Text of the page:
The Advantages of Living in a Very Old City


One of the main advantages, the one I’ll illustrate for you: there are a lot of festivals, events, exhibition and you can imagine yourself living in more than one epoch…

These are photos I took the last 4-5 days at the Medieval Festival. Very easy to imagine oneself living in that epoch in a city like Sibiu (Hermannstdt). Downtown, everywhere you turn old houses and chrches and fortifications reminds you of the time of Draculya, Vlad the Impaler…

An ancient flame lighting system

An ancient flame lighting system

…and some very old and particular skills: hawk and owl tamming…

A Hawk landing for its reward - raw meat...

A Hawk landing for its reward – raw meat…

Landing Hawk fltrdAnd you meet old friends…

Nelu, sometimes a guitar player and an old friend

Nelu, sometimes a guitar player and an old friend

or beautiful young women… dressed in the Renaissance fashion…

Dulcinee from Basarabia

Dulcinee from Basarabia

The Beauty and the little and cute beast

The Beauty and the little and cute beast

Eventually, if you are lucky, you can catch some pretty funny characters, like this swarthy guy, trying to improve his looks wearing a helmet…

A man with rather bad teeth trying a Medieval Iron Helmet

A man with rather bad teeth trying a Medieval Iron Helmet

Or some bored medieval dressed vendors, tired at the end of the 3rd day of Festivities…

Boredom, medieval fashion and...electricity cable...

Boredom, medieval fashion and…electricity cable…

So, one did not get easily bored in Sibiu…lots of things to see and experience…You should try it (and No, the tourist board doesn’t pay me nothing; but this is my native town and I’m surely proud of it).

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7 responses to “The Advantages of Living in a Very Old City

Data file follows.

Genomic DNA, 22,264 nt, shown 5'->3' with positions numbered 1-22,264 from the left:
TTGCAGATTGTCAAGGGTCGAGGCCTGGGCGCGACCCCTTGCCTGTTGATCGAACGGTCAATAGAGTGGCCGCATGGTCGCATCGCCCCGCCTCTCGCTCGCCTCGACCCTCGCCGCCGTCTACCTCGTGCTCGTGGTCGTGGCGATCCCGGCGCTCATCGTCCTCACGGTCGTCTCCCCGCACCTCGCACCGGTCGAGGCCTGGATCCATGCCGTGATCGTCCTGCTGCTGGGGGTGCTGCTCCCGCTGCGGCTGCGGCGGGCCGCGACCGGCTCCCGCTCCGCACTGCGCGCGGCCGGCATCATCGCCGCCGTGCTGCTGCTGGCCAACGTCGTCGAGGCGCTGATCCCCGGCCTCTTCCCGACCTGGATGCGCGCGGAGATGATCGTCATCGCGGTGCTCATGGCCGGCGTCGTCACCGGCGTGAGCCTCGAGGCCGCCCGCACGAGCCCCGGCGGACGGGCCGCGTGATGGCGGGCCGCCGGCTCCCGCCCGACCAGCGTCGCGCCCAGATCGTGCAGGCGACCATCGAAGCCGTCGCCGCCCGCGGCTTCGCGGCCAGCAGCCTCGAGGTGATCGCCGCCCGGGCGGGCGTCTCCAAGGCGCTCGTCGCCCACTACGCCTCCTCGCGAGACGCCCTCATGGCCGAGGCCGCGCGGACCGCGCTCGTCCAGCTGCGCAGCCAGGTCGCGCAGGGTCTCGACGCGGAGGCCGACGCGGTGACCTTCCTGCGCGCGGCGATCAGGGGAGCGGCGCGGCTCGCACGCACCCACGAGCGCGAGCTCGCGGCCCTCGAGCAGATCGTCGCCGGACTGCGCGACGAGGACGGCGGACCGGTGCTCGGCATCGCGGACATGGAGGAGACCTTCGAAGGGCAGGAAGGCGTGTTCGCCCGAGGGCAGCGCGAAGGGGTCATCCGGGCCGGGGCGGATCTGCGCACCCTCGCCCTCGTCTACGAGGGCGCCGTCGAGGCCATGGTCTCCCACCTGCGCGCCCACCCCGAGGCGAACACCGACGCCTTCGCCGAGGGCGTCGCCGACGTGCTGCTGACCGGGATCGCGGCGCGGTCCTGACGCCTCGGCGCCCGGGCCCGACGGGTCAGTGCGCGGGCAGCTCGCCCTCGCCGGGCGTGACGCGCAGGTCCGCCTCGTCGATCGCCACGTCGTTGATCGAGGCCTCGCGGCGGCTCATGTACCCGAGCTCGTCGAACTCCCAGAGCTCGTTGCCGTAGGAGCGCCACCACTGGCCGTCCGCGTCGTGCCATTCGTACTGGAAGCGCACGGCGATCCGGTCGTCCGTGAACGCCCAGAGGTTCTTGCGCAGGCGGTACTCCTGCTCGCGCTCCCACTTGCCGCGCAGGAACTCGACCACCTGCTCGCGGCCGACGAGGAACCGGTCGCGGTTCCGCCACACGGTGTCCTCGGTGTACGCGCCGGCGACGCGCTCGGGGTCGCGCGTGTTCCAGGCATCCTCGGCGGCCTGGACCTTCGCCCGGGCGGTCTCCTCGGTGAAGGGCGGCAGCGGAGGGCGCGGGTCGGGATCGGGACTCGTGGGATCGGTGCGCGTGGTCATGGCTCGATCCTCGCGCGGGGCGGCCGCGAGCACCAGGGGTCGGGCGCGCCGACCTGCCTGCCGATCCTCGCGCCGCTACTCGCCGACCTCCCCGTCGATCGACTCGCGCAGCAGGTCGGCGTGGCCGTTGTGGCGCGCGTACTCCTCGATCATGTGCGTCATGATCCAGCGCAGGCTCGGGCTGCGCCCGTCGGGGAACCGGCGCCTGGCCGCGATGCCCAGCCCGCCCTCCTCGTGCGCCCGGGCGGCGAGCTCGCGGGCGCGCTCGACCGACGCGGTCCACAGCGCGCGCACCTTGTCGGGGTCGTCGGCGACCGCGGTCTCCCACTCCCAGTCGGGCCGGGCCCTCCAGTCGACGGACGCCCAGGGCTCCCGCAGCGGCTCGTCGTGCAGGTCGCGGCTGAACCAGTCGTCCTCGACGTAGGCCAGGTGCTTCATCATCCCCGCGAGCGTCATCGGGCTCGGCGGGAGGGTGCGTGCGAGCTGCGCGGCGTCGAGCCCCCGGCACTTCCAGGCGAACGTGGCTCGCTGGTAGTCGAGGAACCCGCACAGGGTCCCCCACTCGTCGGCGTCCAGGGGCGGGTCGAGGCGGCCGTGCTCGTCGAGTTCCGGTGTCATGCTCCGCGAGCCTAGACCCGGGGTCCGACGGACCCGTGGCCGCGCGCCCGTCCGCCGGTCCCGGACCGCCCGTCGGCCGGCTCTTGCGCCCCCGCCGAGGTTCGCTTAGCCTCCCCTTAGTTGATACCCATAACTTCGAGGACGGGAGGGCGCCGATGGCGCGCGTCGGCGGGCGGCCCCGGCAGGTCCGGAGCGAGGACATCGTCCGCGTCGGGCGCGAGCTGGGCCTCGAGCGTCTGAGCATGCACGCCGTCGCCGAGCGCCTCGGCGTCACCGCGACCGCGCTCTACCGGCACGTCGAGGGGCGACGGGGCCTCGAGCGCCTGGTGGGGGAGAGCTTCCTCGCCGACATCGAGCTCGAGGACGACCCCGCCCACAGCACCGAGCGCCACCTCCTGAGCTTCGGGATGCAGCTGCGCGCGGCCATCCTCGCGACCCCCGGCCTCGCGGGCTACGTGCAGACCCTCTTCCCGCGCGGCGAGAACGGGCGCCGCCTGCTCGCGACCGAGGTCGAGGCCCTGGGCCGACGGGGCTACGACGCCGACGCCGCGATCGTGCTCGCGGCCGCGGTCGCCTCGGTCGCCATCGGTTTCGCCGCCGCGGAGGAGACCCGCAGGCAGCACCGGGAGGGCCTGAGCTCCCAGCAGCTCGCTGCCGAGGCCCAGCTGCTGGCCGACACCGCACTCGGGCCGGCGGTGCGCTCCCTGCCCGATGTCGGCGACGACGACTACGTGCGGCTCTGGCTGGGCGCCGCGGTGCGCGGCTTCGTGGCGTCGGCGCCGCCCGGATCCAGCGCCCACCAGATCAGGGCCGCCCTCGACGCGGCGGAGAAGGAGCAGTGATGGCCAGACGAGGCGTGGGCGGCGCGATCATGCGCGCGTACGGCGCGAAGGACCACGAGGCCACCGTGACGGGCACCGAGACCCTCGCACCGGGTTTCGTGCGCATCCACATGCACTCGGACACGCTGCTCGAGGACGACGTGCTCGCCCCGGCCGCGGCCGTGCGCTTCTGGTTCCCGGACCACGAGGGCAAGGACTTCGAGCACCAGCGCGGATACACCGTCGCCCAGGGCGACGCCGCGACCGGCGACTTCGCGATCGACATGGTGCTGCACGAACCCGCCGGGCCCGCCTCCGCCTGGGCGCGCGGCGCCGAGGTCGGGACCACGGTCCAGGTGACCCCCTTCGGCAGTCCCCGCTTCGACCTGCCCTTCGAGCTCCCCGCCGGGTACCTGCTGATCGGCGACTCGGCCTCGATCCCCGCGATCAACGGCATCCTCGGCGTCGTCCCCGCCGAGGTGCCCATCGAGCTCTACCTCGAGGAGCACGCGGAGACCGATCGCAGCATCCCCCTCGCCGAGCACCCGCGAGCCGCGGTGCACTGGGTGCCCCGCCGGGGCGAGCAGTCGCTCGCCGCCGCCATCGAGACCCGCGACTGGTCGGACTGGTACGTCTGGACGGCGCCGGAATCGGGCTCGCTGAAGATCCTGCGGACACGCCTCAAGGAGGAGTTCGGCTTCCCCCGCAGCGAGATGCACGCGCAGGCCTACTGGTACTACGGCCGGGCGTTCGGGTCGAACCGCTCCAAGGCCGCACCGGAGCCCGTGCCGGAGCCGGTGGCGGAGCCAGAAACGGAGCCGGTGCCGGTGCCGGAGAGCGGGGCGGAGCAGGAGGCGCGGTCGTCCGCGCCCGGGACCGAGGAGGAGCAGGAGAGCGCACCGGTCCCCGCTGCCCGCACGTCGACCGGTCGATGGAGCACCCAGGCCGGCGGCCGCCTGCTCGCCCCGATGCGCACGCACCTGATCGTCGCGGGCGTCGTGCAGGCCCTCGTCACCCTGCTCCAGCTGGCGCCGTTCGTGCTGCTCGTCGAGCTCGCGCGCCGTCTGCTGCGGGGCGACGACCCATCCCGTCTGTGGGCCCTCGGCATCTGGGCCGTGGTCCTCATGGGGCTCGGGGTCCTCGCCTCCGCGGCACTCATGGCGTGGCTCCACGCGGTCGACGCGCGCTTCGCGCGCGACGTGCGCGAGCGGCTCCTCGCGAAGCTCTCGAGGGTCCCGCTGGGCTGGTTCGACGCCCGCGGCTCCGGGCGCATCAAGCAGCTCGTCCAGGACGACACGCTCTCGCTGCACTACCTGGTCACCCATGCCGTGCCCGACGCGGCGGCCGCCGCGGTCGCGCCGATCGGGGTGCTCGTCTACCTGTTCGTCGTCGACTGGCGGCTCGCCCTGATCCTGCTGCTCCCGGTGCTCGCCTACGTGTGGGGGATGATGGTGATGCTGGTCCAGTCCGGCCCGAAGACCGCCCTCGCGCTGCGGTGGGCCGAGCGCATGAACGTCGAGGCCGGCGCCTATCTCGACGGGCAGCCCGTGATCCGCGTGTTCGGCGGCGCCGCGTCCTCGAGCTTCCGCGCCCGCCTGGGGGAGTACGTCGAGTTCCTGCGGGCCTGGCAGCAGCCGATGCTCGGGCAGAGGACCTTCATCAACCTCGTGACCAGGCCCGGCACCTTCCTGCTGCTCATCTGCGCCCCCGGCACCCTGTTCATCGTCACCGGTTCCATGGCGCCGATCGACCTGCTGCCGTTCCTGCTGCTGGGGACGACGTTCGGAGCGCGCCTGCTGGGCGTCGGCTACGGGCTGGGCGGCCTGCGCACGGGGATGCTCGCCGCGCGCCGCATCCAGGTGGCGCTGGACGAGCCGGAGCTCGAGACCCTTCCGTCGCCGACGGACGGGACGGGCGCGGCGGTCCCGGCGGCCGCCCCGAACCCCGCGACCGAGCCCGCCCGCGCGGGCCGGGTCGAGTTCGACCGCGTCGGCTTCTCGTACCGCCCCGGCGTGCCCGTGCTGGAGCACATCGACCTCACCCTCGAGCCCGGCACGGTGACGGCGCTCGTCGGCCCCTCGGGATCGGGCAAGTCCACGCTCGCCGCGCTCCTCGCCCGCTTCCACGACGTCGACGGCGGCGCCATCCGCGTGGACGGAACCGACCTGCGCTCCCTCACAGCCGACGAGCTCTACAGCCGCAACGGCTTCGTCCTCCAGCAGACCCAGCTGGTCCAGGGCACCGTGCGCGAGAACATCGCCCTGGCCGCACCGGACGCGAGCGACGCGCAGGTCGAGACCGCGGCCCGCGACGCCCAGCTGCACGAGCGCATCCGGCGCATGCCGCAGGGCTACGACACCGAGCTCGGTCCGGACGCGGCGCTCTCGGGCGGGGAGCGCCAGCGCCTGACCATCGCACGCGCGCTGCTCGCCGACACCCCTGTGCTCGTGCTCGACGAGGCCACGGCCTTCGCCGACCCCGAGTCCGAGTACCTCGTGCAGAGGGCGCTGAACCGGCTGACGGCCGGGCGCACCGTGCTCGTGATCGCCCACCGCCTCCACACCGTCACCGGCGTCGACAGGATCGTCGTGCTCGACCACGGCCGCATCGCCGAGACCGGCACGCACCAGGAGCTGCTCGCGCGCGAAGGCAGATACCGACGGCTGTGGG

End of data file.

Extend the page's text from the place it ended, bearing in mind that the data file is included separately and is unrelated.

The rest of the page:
1. The girl with the owl looks like she just stepped out of a Renaissance painting. I am sure she would have inspired the best painters of the day.
    I was once in Sibiu-Hermannstadt-Szeben, beautiful city.

    • Yes Erika, my impression too. I still have some other beautiful photos with her and was thinking of trying another Gioconda or Woman with an Hermine…In fact it’s NagySzeben (the big Szeben) and it changed a lot for the good in the last 6-7 years since a German (Saxon) Mayor, Johannis got elected. Best wishes and thanks for your comments and visits to my modest blog. I hope I could do more of that myself…

  2. Yes, I know it’s Nagyszeben. I thought almost all Saxons left, just the very old stayed behind. What a sad story, just thought of it the other day. All the bloody centuries in their chosen beloved land, all the perils they faced could not chase them away, but a simple shoemaker succeeded in that. A chapter in history’s revolving door ends.
    I enjoy your “modest” blog, even when I don’t comment, and always look for your posts, you’re a great storyteller.

    • Amost all the Saxons left, that’s true. But some stayed and Johannis is one of them. I’m afraid we cannot pin this one on the shoemaker (whom has lots and lots of sins, but not this one…he took advantage of it, too but he did not provoke it…The Germans (as did and do Romanians, Hungarians etc today) left themselves for economical and political (but mainly economical) reasons…Better in Germany. But some do come back when getting old. I just saw a friend and high school coleg, German, after 35 or more years…
      I appreciate a lot your appreciation…Doing my best…But got precious little time to blog or visit blogs…My father is quite capricious and demanding. And I came for him from Canada. Best wishes, Erika, for you and yours and keep up the good work. I wish I could try papier maché too. Seems like a sensual and interesting way to make art. Unfortunatelly, when in Art high school I got a grumpy, mean sculpture teacher who mined all my confidence that I could be a sculptor and ruined this art for me…

  3. Reblogged this on nós.

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